Able was I ere I saw Ibiza.
Test Drive Unlimited 2 is a lot like Far Cry 2—only instead of shooting guns at paramilitary soldiers, you’re driving fast cars in an island paradise. Okay, so maybe it’s not really that much like Far Cry 2; you don’t have malaria, there’s no civil war, and you don’t have comrades rushing to your rescue.
[image1]But driving through the windy dirt roads in the wilds of the island of Ibiza while tracking down scrap metal using my beeping detection device, I couldn’t help but think of Ubisoft’s similarly ambitious open-world game. TDU2 may not have blood, but it has plenty of guts.
Similar to Red Dead Redemption and Demon’s Souls, the game world of Test Drive Unlimited 2 exists in a persistent online environment. And like those games, it’s something of an “MMO-lite” in that it borrows design elements from big online games.
You’ll see other players driving freely around the islands of Ibiza and an overhauled version of Oahu (where the first game was set). You can take those drivers on directly, or you can use a traditional lobby setup to race in clearly defined race events, and you can even design your own set of online challenges.
If the idea of guild halls in traditional MMOs makes you groan at the thought of a bunch of basement-bound geeks sitting at their computers huzzah-ing and drinking virtual-mead, then maybe the racing clubs in TDU2 are more your speed. Similar to guilds or clans, these clubs let you put together like-minded racers and setup inter- and intra-club challenges. An in-game club space lets you hang around as a Sims-style avatar and walk around to check out the various club records and events.
[iamge2]But the meat and potatoes of Test Drive Unlimited 2 isn’t its persistent online world, its club features, or even its large open-world island environment. It’s a racing game, and as such, TDU2 really shines once you get into the events themselves.
Eden Games got their start doing rally games, and it shows. In each of the racing classes—off-road, classic, and asphalt—the races almost all resemble rally events to a greater or lesser degree. The focus on improvisation and adaptation, as well as the reappropriation of existing trails and roads, makes this feel like a game whose heart lies in rally-style racing. Fans of the sport will be pleased.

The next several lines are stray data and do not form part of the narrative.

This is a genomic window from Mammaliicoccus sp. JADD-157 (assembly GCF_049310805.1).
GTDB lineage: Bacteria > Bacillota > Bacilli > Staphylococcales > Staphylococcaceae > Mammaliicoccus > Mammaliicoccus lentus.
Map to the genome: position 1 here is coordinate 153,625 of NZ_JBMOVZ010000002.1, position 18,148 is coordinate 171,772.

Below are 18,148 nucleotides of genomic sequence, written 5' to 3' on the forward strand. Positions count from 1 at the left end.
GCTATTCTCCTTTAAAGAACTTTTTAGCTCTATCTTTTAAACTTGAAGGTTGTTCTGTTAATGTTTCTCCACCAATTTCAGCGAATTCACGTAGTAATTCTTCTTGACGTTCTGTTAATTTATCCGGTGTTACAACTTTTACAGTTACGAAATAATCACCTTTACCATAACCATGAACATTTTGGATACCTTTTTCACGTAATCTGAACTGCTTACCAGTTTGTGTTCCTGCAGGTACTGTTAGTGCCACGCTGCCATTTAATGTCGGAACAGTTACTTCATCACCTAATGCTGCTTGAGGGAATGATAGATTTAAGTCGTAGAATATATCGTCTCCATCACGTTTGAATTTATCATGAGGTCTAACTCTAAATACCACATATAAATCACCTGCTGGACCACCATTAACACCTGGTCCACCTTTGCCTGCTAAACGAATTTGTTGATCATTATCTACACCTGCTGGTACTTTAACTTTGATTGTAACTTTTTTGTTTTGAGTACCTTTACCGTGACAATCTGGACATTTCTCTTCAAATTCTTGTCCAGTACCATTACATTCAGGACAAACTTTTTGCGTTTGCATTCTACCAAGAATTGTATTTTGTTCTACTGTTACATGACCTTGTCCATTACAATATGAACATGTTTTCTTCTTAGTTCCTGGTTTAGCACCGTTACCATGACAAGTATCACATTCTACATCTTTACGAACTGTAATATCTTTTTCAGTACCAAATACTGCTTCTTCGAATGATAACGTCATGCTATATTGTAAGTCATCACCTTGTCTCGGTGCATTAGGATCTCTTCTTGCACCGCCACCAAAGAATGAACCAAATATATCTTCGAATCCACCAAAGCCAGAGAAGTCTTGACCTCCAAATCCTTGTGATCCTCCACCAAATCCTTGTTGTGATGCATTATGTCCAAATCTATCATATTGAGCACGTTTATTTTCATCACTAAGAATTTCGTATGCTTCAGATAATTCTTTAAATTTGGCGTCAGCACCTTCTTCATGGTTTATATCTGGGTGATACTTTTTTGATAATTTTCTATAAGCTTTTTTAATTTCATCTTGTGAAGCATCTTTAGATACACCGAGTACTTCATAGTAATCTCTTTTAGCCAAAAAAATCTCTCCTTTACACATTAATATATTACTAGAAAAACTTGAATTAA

While single events are scattered throughout the world, you can also participate in multi-stage championships in each class. Events include traditional circuit racing and point-to-point racing, as well as some unusual innovations where you race through as many speed traps as possible as fast as possible. These are all playable online as well as in single player against AI racers.
Race events, car dealerships, and other locations all unlock as you find them while driving the islands’ many streets. As in Fallout 3, once you reach a location you can then fast travel there in the future from the map screen. Each location on the map also gives you some basic information and options that let you choose what you want to do once you get there. Dealerships, for example, tell you upfront what cars they have in stock before you have to sit through a load screen. Much appreciated.
[image3]For those of us who, despite our best intentions, continue to obsess over the minutiae of customization, TDU2 lets you play house to your heart’s content. There is a practical function to buying houses since you need them in order to unlock garage spaces to buy more cars. But within those houses you can also buy and customize furniture and interiors. Short of serving tea and cake, it’s about as hospitable and homey as a racing game could possibly get.
Where other racing games focus on the finer details of driving and physics, Test Drive Unlimited 2 emphasizes the bigger picture. This is a title that understands that freedom is as important to driving as anything else. The open world, the persistent online features, the varied race events, and its many customization options make TDU2 the ideal racer for those who feel hampered by rails, rules, and roads.